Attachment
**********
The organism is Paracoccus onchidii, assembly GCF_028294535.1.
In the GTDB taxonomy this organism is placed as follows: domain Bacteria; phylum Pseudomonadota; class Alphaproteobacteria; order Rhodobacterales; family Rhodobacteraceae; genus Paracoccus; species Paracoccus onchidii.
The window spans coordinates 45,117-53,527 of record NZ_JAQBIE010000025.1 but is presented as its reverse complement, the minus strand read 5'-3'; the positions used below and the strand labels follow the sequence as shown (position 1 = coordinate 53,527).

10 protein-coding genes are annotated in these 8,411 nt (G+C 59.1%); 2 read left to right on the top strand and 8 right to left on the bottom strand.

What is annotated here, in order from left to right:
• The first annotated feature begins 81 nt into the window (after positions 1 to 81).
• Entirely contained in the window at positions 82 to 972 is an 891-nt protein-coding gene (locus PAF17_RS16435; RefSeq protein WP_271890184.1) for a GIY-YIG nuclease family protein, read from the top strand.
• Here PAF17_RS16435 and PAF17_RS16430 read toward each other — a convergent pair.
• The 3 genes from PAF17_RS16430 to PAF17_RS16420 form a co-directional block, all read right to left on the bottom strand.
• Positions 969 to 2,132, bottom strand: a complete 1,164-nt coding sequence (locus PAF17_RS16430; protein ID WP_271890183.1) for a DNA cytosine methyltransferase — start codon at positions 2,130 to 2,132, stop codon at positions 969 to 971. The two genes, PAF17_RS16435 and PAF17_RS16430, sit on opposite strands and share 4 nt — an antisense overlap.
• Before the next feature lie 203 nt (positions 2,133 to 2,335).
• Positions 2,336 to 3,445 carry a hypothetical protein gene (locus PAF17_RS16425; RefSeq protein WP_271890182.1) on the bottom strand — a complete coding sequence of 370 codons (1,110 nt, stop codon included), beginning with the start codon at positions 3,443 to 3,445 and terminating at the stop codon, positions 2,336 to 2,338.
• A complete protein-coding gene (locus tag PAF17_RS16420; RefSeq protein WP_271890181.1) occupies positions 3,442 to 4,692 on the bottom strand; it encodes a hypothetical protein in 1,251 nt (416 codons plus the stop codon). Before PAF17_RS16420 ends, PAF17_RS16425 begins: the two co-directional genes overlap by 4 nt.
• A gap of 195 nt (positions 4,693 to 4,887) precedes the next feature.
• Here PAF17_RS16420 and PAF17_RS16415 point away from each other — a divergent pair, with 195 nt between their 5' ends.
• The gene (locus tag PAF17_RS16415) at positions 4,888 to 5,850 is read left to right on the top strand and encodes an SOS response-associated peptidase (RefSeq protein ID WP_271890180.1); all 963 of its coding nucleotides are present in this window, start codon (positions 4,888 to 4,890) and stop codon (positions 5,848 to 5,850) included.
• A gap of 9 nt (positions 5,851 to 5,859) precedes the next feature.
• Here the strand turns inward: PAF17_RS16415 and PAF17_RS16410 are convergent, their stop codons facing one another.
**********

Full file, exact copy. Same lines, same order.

The organism is Paracoccus onchidii, assembly GCF_028294535.1.
In the GTDB taxonomy this organism is placed as follows: domain Bacteria; phylum Pseudomonadota; class Alphaproteobacteria; order Rhodobacterales; family Rhodobacteraceae; genus Paracoccus; species Paracoccus onchidii.
The window spans coordinates 45,117-53,527 of record NZ_JAQBIE010000025.1 but is presented as its reverse complement, the minus strand read 5'-3'; the positions used below and the strand labels follow the sequence as shown (position 1 = coordinate 53,527).

10 protein-coding genes are annotated in these 8,411 nt (G+C 59.1%); 2 read left to right on the top strand and 8 right to left on the bottom strand.

What is annotated here, in order from left to right:
• The first annotated feature begins 81 nt into the window (after positions 1 to 81).
• Entirely contained in the window at positions 82 to 972 is an 891-nt protein-coding gene (locus PAF17_RS16435; RefSeq protein WP_271890184.1) for a GIY-YIG nuclease family protein, read from the top strand.
• Here PAF17_RS16435 and PAF17_RS16430 read toward each other — a convergent pair.
• The 3 genes from PAF17_RS16430 to PAF17_RS16420 form a co-directional block, all read right to left on the bottom strand.
• Positions 969 to 2,132, bottom strand: a complete 1,164-nt coding sequence (locus PAF17_RS16430; protein ID WP_271890183.1) for a DNA cytosine methyltransferase — start codon at positions 2,130 to 2,132, stop codon at positions 969 to 971. The two genes, PAF17_RS16435 and PAF17_RS16430, sit on opposite strands and share 4 nt — an antisense overlap.
• Before the next feature lie 203 nt (positions 2,133 to 2,335).
• Positions 2,336 to 3,445 carry a hypothetical protein gene (locus PAF17_RS16425; RefSeq protein WP_271890182.1) on the bottom strand — a complete coding sequence of 370 codons (1,110 nt, stop codon included), beginning with the start codon at positions 3,443 to 3,445 and terminating at the stop codon, positions 2,336 to 2,338.
• A complete protein-coding gene (locus tag PAF17_RS16420; RefSeq protein WP_271890181.1) occupies positions 3,442 to 4,692 on the bottom strand; it encodes a hypothetical protein in 1,251 nt (416 codons plus the stop codon). Before PAF17_RS16420 ends, PAF17_RS16425 begins: the two co-directional genes overlap by 4 nt.
• A gap of 195 nt (positions 4,693 to 4,887) precedes the next feature.
• Here PAF17_RS16420 and PAF17_RS16415 point away from each other — a divergent pair, with 195 nt between their 5' ends.
• The gene (locus tag PAF17_RS16415) at positions 4,888 to 5,850 is read left to right on the top strand and encodes an SOS response-associated peptidase (RefSeq protein ID WP_271890180.1); all 963 of its coding nucleotides are present in this window, start codon (positions 4,888 to 4,890) and stop codon (positions 5,848 to 5,850) included.
• A gap of 9 nt (positions 5,851 to 5,859) precedes the next feature.
• Here the strand turns inward: PAF17_RS16415 and PAF17_RS16410 are convergent, their stop codons facing one another.